By a News Reporter-Staff News Editor at Clinical Oncology Week -- A new study on Therapeutics is now available. According to news reporting from Heidelberg, Germany, by NewsRx journalists, research stated, "According to the latest amendment of the Medical Device Directive standalone software qualifies as a medical device when intended by the manufacturer to be used for medical purposes. In this context, the EN 62304 standard is applicable which defines the life-cycle requirements for the development and maintenance of medical device software."
The news correspondents obtained a quote from the research from German Cancer Research Center, "A pilot project was launched to acquire skills in implementing this standard in a hospital-based environment (in-house manufacture). The EN 62304 standard outlines minimum requirements for each stage of the software life-cycle, defines the activities and tasks to be performed and scales documentation and testing according to its criticality. The required processes were established for the pre-existent decision-support software FlashDumpComparator (FDC) used during the quality assurance of treatment-relevant beam parameters. As the EN 62304 standard implicates compliance with the EN ISO 14971 standard on the application of risk management to medical devices, a risk analysis was carried out to identify potential hazards and reduce the associated risks to acceptable levels. The EN 62304 standard is difficult to implement without proper tools, thus open-source software was selected and integrated into a dedicated development platform. The control measures yielded by the risk analysis were independently implemented and verified, and a script-based test automation was retrofitted to reduce the associated test effort. After all documents facilitating the traceability of the specified requirements to the corresponding tests and of the control measures to the proof of execution were generated, the FDC was released as an accessory to the HIT facility. The implementation of the EN 62304 standard was time-consuming, and a learning curve had to be overcome during the first iterations of the associated processes, but many process descriptions and all software tools can be re-utilized in follow-up projects. It has been demonstrated that a standards-compliant development of small and medium-sized medical software can be carried out by a small team with limited resources in a clinical setting."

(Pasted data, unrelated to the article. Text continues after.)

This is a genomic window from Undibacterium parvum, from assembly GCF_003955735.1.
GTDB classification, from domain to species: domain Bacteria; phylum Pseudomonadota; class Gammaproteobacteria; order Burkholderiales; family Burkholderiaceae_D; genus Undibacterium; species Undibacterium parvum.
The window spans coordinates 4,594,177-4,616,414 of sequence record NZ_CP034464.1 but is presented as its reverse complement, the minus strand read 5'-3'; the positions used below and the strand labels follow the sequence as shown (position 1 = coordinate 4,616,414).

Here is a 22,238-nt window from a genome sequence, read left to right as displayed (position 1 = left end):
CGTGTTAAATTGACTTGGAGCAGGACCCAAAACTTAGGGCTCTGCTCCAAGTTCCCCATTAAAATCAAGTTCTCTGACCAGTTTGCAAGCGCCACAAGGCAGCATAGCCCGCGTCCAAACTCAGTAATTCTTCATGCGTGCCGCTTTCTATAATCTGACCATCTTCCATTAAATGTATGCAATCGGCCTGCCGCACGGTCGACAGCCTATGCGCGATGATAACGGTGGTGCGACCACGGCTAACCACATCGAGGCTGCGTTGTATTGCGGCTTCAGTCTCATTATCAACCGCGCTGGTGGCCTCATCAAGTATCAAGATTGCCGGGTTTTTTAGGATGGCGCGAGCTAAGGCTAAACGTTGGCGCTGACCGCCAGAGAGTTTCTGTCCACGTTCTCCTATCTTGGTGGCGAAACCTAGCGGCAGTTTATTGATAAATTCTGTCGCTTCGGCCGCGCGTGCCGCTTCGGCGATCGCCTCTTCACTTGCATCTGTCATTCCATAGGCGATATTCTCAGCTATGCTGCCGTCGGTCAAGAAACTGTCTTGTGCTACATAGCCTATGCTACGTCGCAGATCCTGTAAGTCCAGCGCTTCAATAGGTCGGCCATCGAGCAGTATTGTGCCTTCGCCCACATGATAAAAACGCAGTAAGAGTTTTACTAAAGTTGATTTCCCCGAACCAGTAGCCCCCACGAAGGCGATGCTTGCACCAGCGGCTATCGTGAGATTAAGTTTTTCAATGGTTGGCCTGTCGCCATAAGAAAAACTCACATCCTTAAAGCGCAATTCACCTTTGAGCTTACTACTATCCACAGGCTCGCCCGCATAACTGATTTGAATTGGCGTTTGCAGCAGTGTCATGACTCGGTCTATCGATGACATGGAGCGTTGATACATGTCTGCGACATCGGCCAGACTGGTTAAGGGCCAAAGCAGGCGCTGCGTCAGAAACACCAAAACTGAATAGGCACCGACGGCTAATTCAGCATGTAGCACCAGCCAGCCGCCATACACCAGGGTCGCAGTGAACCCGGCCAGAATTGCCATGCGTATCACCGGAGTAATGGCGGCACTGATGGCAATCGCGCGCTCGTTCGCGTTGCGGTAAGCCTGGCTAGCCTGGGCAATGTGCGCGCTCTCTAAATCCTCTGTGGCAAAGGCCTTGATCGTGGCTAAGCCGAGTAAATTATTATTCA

According to the news reporters, the research concluded: "This is of particular relevance as the upcoming revision of the Medical Device Directive is expected to harmonize and tighten the current legal requirements for all European in-house manufacturers."
For more information on this research see: First experiences with the implementation of the European standard EN 62304 on medical device software for the quality assurance of a radiotherapy unit. Radiation Oncology, 2014;9():1-10. Radiation Oncology can be contacted at: Biomed Central Ltd, 236 Grays Inn Rd, Floor 6, London WC1X 8HL, England. (BioMed Central - www.biomedcentral.com/; Radiation Oncology - www.ro-journal.com)
Our news journalists report that additional information may be obtained by contacting A. Hoss, German Canc Res Center, Div Med Phys Radiat Oncol, D-69120 Heidelberg, Germany. Additional authors for this research include C. Lampe, R. Panse, B. Ackermann, J. Naumann and O. Jakel (see also Therapeutics).
Keywords for this news article include: Europe, Germany, Software, Heidelberg, Radiotherapy, Therapeutics
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